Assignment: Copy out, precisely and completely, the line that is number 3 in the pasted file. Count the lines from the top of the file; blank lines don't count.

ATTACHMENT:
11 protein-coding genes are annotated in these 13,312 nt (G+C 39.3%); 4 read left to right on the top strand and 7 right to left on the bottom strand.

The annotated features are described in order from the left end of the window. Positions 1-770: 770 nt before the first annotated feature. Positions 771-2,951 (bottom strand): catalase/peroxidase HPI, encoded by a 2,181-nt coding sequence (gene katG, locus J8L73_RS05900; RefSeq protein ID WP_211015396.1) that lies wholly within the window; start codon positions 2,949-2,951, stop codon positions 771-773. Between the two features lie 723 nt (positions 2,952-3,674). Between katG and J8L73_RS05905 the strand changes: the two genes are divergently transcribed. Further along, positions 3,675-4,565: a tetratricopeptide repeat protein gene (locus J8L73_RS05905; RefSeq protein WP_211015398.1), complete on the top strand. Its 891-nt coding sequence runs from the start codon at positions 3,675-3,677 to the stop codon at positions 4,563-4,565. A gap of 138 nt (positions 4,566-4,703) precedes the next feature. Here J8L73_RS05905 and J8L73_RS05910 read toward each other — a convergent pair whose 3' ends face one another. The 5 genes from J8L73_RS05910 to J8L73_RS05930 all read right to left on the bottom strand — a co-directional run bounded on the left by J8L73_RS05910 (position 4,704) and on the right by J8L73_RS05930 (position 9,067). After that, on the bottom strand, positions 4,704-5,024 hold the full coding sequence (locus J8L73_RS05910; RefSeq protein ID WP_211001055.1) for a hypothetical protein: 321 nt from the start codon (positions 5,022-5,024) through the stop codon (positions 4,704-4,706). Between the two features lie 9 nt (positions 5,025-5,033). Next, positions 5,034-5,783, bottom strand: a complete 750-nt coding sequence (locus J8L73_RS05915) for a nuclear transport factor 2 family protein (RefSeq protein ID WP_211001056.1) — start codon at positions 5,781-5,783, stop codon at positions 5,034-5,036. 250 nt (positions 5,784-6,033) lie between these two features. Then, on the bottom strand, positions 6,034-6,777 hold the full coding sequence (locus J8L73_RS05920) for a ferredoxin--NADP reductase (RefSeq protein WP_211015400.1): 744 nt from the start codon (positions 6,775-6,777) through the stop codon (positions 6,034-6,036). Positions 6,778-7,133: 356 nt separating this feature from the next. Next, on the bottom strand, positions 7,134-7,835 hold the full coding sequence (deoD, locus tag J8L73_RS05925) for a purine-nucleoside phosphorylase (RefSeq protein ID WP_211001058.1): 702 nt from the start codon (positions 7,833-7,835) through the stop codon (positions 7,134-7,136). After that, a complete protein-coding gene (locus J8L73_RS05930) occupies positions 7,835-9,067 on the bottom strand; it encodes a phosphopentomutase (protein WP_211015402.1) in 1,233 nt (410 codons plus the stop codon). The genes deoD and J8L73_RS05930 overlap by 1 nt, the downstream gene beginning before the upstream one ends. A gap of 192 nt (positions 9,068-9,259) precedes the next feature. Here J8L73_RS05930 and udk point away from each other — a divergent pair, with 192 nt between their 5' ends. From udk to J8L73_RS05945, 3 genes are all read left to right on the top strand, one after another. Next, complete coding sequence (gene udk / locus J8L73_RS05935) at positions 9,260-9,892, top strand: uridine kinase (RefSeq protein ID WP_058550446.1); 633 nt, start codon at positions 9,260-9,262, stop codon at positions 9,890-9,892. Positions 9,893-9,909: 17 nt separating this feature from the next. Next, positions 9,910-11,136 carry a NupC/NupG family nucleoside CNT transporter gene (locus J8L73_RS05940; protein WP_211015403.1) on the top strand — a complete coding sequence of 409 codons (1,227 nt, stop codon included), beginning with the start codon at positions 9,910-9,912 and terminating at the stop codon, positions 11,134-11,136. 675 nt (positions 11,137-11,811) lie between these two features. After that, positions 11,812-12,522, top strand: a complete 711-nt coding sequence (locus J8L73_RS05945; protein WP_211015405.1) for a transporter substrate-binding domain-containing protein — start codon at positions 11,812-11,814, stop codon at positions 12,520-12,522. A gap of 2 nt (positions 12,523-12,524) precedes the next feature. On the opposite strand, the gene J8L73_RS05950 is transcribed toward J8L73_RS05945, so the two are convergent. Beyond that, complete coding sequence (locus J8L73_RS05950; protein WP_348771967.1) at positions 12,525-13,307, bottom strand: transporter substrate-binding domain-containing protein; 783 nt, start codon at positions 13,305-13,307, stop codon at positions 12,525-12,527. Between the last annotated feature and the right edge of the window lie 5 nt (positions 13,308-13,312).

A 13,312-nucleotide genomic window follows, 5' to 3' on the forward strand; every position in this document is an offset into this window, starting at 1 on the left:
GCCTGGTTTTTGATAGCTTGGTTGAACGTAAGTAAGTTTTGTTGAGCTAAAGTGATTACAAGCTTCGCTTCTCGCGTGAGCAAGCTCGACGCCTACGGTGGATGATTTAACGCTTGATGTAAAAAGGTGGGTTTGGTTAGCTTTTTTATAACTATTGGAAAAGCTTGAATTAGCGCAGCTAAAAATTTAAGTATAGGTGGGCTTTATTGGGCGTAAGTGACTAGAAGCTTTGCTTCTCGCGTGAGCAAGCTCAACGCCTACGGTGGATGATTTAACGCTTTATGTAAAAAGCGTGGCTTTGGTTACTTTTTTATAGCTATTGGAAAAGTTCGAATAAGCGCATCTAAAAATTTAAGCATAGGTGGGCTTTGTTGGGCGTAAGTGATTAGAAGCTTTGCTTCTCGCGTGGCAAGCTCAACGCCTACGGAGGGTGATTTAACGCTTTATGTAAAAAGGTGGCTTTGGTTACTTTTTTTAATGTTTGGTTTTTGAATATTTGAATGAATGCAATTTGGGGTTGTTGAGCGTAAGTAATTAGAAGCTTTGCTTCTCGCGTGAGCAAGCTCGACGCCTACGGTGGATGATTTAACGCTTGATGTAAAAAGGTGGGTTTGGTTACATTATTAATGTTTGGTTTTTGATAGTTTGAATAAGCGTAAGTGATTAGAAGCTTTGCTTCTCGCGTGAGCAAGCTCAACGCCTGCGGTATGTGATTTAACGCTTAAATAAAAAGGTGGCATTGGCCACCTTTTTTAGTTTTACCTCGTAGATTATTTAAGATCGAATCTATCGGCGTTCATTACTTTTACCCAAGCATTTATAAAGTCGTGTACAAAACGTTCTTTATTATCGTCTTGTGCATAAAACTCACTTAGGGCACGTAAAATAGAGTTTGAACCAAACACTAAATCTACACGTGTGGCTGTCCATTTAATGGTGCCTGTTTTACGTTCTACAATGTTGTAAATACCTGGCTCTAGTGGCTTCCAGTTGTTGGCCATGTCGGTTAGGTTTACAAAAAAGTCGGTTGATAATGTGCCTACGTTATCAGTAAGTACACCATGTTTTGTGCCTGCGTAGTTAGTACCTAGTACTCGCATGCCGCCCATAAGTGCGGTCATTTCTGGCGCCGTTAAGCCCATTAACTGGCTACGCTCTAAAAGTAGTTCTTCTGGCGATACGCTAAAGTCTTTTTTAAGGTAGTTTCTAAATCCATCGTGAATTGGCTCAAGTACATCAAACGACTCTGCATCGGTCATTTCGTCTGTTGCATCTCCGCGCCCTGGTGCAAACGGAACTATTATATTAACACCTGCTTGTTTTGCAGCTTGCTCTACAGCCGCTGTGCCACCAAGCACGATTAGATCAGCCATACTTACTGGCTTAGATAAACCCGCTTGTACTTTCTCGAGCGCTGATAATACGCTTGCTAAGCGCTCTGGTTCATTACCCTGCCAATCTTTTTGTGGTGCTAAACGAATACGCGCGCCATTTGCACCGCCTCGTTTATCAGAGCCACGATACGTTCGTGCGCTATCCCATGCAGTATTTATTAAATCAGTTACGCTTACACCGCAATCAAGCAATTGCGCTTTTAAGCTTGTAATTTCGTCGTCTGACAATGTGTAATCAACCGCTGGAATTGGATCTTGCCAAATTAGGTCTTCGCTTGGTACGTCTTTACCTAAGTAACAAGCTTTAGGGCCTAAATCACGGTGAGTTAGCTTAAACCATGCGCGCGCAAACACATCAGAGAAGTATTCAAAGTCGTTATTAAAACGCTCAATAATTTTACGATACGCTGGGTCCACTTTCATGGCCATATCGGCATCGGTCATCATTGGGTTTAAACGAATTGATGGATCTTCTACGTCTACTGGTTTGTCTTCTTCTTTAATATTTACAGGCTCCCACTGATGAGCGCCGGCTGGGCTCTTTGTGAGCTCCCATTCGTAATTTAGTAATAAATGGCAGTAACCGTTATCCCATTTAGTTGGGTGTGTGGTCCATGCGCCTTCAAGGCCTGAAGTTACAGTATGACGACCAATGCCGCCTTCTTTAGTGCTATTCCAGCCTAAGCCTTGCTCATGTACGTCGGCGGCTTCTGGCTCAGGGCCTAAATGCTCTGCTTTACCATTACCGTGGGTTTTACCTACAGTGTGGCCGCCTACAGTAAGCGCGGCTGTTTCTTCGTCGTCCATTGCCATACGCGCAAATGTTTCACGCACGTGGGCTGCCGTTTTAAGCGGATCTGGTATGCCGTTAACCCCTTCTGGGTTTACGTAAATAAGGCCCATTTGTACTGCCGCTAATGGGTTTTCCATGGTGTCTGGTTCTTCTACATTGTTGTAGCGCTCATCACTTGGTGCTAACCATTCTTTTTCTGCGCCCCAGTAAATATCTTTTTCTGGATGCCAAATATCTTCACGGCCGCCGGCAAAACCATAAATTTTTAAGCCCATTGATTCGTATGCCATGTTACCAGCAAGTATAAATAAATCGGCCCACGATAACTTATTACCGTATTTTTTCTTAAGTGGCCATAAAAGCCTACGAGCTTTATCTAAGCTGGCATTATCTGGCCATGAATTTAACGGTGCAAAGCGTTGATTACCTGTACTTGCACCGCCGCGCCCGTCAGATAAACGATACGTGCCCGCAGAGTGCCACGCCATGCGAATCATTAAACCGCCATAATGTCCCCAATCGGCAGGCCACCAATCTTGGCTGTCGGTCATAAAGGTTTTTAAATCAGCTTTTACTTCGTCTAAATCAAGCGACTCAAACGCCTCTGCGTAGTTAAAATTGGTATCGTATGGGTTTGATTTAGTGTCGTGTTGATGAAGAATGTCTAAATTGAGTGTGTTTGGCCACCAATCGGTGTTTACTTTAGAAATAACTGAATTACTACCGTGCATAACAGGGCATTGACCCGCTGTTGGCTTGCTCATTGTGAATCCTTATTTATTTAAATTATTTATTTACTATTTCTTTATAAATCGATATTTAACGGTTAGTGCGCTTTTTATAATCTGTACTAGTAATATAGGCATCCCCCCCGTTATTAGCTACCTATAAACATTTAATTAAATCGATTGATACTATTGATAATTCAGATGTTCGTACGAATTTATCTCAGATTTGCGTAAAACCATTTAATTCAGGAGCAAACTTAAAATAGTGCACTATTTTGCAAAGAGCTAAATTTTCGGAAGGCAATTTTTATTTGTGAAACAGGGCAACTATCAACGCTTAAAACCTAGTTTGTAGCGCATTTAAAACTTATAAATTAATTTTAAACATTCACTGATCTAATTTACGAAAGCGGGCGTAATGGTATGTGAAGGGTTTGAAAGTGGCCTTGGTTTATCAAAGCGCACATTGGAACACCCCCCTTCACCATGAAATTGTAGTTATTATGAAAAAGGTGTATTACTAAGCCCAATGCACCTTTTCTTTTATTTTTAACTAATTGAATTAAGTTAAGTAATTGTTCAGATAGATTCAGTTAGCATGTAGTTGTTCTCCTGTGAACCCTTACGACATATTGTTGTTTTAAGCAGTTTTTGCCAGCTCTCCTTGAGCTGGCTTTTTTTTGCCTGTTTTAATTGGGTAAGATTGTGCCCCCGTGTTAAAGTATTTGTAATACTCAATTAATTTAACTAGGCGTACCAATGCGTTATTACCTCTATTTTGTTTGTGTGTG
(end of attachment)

A 13,312-nucleotide genomic window follows, 5' to 3' on the forward strand; every position in this document is an offset into this window, starting at 1 on the left: